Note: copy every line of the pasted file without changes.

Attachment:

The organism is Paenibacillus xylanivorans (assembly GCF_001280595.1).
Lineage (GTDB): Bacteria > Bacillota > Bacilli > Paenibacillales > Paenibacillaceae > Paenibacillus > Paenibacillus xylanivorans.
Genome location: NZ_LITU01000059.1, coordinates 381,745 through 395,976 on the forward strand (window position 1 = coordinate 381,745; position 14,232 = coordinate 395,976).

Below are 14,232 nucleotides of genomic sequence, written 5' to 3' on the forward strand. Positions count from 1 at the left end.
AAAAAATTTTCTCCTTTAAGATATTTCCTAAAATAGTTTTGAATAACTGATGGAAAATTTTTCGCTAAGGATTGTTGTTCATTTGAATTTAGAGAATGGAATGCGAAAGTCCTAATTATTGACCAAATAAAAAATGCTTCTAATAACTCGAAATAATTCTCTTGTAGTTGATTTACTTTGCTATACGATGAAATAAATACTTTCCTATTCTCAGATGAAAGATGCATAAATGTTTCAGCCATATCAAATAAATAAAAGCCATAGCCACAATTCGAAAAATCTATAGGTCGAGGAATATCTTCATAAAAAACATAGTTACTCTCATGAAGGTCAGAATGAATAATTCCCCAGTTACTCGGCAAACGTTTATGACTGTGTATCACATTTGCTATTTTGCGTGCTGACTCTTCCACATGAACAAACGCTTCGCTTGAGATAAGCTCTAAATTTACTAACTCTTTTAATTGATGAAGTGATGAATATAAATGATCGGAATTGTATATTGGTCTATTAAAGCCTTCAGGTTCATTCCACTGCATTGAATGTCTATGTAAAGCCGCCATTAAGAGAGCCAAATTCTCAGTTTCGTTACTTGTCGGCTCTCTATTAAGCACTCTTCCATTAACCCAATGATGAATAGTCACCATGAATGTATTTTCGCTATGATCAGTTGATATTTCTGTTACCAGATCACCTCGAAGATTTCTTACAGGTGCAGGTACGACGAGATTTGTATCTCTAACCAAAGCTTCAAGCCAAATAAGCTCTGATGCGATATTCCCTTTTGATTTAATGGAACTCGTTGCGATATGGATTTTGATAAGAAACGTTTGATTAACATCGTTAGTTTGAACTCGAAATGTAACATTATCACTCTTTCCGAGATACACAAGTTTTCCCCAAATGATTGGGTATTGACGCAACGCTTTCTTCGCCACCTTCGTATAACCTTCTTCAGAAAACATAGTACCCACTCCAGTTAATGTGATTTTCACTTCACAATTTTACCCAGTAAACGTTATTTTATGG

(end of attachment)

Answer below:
The organism is Paenibacillus xylanivorans (assembly GCF_001280595.1).
Lineage (GTDB): Bacteria > Bacillota > Bacilli > Paenibacillales > Paenibacillaceae > Paenibacillus > Paenibacillus xylanivorans.
Genome location: NZ_LITU01000059.1, coordinates 381,745 through 395,976 on the forward strand (window position 1 = coordinate 381,745; position 14,232 = coordinate 395,976).

Below are 14,232 nucleotides of genomic sequence, written 5' to 3' on the forward strand. Positions count from 1 at the left end.
AAAAAATTTTCTCCTTTAAGATATTTCCTAAAATAGTTTTGAATAACTGATGGAAAATTTTTCGCTAAGGATTGTTGTTCATTTGAATTTAGAGAATGGAATGCGAAAGTCCTAATTATTGACCAAATAAAAAATGCTTCTAATAACTCGAAATAATTCTCTTGTAGTTGATTTACTTTGCTATACGATGAAATAAATACTTTCCTATTCTCAGATGAAAGATGCATAAATGTTTCAGCCATATCAAATAAATAAAAGCCATAGCCACAATTCGAAAAATCTATAGGTCGAGGAATATCTTCATAAAAAACATAGTTACTCTCATGAAGGTCAGAATGAATAATTCCCCAGTTACTCGGCAAACGTTTATGACTGTGTATCACATTTGCTATTTTGCGTGCTGACTCTTCCACATGAACAAACGCTTCGCTTGAGATAAGCTCTAAATTTACTAACTCTTTTAATTGATGAAGTGATGAATATAAATGATCGGAATTGTATATTGGTCTATTAAAGCCTTCAGGTTCATTCCACTGCATTGAATGTCTATGTAAAGCCGCCATTAAGAGAGCCAAATTCTCAGTTTCGTTACTTGTCGGCTCTCTATTAAGCACTCTTCCATTAACCCAATGATGAATAGTCACCATGAATGTATTTTCGCTATGATCAGTTGATATTTCTGTTACCAGATCACCTCGAAGATTTCTTACAGGTGCAGGTACGACGAGATTTGTATCTCTAACCAAAGCTTCAAGCCAAATAAGCTCTGATGCGATATTCCCTTTTGATTTAATGGAACTCGTTGCGATATGGATTTTGATAAGAAACGTTTGATTAACATCGTTAGTTTGAACTCGAAATGTAACATTATCACTCTTTCCGAGATACACAAGTTTTCCCCAAATGATTGGGTATTGACGCAACGCTTTCTTCGCCACCTTCGTATAACCTTCTTCAGAAAACATAGTACCCACTCCAGTTAATGTGATTTTCACTTCACAATTTTACCCAGTAAACGTTATTTTATGG